In Handel’s Messiah, we see God’s character. Look at how Isaiah describes God’s character in vs. 6-7. He says. “A child will be born to us. A son will be given to us.” It is a real, physical birth. The child is human. That child is given to us. Remember who Isaiah is talking to. He is a gift to us.

Jo. 3:16: “For God so loved the world, that He gave His only begotten Son, that whoever believes in Him shall not perish, but have eternal life.”
2 Cor. 9:15: “Thanks be to God for His indescribable gift!”
Eph. 2:8: “For by grace you have been saved through faith; and that not of yourselves, it is the gift of God.” “And the government will rest on His shoulders.”
In Matt. 28:18 Jesus said, “All authority has been given to Me in heaven and on earth.”
Eph. 1:22 tells us that, “He put all things in subjection under His feet, and gave Him as head over all things to the church.”

He is the King of kings and the Lord of lords.

Then Isaiah gives some names to this One that would be born. Call Him wonderful Counselor.  This literally means wonder of a counselor. Wonderful means marvelous, extraordinary, beyond the normal capacity to perform. The counsel of God in the flesh transcends human wisdom. Rom. 11:34 asks the question, “For WHO HAS KNOWN THE MIND OF THE LORD, OR WHO BECAME HIS COUNSELOR?” His ways are unfathomably deep. He is in a category by Himself. He is the supernatural counselor. No matter the situation, no matter the circumstances, no matter the person, He is able to provide perfect counsel and guidance.  He knows exactly what needs to be done. His course of action is perfect. When you are in need, look to the wonderful Counselor. Call Him the mighty God. Literally the heroic, strong God. This child is God’s Son, the second person of the Trinity and possessor of all the power of God. He is omnipotent. When you connect this name with wonderful Counselor, you get the idea that God in the flesh possesses the ability to carry out to completion all that His plans call for. He is able to say, “My purpose will be established, and I will accomplish all My good pleasure.” (Is. 46:10) We tend to grow weak and weary, God does not. He does not sleep.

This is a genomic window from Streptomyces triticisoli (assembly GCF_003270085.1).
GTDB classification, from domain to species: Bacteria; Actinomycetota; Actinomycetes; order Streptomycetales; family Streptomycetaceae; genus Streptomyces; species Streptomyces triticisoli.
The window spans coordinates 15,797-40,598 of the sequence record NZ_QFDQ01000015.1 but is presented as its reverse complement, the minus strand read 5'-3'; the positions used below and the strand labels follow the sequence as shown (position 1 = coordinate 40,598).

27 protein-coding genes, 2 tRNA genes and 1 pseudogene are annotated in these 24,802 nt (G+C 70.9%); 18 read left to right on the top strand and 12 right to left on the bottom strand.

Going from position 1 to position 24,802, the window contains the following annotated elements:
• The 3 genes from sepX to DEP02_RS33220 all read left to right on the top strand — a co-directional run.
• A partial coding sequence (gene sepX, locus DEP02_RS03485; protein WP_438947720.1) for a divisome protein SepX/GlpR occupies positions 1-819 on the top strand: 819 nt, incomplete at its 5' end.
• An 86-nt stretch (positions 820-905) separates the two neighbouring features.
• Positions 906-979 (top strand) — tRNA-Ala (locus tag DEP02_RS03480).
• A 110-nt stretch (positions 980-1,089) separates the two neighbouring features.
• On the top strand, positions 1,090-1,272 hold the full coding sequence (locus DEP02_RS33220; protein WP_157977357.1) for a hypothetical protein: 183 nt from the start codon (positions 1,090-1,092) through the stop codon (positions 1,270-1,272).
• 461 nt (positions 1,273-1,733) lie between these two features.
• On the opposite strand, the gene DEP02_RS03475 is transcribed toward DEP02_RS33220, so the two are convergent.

Call Him everlasting Father.  He is eternal. This child would be father to you and to me. He is always loving; always planning the best for us. Ps. 103:13-14: “Just as a father has compassion on his children, so the LORD has compassion on those who fear Him. For He Himself knows our frame; He is mindful that we are but dust.” God knows our limitations and strengths, He knows our time frames, He knows what must be accomplished and what time is available to us. Call Him the Prince of peace.  He is the Prince of peace and according to v. 7, “There will be no end to the increase of His government.”  He will conquer the hearts of His people, He will start something as a child that v. 7 says will never stop growing and He will not do it by force, but with gentleness and with peace. The Lord has all it takes to accomplish His plans and will always do what is right and best for us. He draws us with kindness and unending faithfulness and goodness. Our desire should be to do God’s will.